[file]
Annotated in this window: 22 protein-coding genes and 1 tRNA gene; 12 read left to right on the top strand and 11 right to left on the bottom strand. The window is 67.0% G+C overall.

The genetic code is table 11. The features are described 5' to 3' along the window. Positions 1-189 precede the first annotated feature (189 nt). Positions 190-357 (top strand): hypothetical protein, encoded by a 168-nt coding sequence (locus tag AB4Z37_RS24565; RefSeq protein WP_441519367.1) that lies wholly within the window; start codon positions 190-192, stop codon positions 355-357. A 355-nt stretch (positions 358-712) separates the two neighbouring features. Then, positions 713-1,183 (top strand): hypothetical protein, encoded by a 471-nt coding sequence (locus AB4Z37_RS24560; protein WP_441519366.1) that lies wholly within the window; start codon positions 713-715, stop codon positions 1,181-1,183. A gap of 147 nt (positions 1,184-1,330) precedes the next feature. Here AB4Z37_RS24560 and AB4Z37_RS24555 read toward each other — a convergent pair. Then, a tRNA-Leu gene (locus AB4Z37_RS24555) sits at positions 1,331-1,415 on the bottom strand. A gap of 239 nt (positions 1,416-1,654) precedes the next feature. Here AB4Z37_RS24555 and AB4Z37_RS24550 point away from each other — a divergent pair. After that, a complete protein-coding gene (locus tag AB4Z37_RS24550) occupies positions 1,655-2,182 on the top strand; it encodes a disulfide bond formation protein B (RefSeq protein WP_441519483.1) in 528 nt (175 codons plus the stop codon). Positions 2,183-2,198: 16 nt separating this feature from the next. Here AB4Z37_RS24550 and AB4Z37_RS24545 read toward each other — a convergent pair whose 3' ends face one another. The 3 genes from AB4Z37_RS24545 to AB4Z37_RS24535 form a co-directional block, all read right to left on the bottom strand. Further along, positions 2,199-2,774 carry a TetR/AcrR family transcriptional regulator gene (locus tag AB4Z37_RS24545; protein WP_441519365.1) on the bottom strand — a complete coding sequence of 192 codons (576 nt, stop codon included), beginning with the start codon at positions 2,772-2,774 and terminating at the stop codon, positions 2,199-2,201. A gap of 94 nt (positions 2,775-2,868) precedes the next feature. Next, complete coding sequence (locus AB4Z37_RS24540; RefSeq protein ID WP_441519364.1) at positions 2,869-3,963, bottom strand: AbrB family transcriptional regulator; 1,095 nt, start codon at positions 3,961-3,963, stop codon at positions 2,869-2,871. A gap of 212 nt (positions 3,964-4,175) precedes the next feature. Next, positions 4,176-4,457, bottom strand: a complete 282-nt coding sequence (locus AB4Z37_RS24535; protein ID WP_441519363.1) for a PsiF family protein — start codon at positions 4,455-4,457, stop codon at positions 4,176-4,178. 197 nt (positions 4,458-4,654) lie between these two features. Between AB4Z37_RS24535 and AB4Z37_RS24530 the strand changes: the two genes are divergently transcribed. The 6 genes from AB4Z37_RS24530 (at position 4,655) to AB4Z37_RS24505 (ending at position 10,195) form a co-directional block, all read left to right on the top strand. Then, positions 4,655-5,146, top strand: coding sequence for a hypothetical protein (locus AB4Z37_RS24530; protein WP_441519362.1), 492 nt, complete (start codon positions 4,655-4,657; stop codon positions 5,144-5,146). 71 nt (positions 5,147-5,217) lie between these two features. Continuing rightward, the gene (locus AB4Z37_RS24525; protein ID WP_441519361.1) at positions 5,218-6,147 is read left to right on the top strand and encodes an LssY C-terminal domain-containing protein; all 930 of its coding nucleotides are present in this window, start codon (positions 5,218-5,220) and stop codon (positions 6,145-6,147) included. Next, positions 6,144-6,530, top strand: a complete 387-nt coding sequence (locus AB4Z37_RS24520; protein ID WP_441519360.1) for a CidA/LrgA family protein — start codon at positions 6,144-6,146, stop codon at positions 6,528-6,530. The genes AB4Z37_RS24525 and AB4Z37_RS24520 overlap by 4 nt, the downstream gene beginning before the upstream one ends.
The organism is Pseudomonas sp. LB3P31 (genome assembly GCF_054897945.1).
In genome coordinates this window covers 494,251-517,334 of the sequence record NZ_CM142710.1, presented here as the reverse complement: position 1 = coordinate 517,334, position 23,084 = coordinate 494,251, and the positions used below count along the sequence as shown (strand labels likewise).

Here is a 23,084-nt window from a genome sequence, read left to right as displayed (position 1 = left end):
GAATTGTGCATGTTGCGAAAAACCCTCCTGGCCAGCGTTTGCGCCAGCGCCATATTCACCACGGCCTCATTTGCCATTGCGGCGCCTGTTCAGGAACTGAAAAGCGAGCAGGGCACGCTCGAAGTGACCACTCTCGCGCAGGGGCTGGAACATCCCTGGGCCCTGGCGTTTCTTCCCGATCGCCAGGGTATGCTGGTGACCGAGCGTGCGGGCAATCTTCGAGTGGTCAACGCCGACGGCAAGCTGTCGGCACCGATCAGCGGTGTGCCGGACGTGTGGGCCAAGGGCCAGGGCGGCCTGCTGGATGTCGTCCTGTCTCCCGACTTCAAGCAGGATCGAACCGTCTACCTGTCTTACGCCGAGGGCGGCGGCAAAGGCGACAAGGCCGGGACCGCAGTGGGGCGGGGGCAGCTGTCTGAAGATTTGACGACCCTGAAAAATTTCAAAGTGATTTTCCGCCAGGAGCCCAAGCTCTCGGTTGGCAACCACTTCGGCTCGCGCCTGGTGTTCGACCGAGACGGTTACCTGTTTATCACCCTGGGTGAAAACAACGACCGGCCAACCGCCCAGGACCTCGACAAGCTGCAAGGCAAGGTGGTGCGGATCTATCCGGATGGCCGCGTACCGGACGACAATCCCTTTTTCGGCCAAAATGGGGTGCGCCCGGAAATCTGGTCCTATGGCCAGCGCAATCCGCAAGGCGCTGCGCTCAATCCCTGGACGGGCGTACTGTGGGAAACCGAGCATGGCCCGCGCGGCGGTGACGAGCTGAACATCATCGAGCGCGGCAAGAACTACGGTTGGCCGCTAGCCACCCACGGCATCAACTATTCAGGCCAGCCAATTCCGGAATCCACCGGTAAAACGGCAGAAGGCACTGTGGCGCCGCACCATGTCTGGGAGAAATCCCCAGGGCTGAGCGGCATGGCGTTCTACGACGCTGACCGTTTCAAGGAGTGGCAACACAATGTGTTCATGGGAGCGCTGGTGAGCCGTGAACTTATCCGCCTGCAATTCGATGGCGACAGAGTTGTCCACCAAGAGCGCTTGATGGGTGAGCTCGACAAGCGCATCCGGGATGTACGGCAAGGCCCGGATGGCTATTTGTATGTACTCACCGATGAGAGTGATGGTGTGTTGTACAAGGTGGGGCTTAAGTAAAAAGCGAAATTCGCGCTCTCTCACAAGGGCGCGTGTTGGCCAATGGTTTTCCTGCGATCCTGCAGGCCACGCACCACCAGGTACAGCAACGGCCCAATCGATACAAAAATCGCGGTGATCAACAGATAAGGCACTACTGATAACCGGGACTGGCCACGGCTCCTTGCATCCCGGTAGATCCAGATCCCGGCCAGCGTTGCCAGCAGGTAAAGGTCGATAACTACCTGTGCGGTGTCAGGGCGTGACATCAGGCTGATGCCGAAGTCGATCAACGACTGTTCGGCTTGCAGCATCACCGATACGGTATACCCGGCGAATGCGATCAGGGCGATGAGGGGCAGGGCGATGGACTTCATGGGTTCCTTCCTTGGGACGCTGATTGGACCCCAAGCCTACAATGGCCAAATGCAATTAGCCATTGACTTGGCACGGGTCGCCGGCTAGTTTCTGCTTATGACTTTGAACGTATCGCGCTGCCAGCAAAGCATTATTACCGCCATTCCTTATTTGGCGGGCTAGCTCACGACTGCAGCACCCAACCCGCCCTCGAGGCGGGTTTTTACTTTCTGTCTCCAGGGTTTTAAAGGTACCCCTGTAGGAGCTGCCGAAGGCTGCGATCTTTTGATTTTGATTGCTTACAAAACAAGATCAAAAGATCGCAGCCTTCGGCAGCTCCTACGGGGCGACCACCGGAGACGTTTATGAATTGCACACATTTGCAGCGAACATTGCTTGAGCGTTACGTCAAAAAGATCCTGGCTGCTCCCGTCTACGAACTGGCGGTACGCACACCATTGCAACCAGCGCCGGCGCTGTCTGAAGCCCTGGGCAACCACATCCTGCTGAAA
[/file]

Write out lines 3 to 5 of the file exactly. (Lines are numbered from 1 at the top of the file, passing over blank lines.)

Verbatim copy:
The organism is Pseudomonas sp. LB3P31 (genome assembly GCF_054897945.1).
In genome coordinates this window covers 494,251-517,334 of the sequence record NZ_CM142710.1, presented here as the reverse complement: position 1 = coordinate 517,334, position 23,084 = coordinate 494,251, and the positions used below count along the sequence as shown (strand labels likewise).

Here is a 23,084-nt window from a genome sequence, read left to right as displayed (position 1 = left end):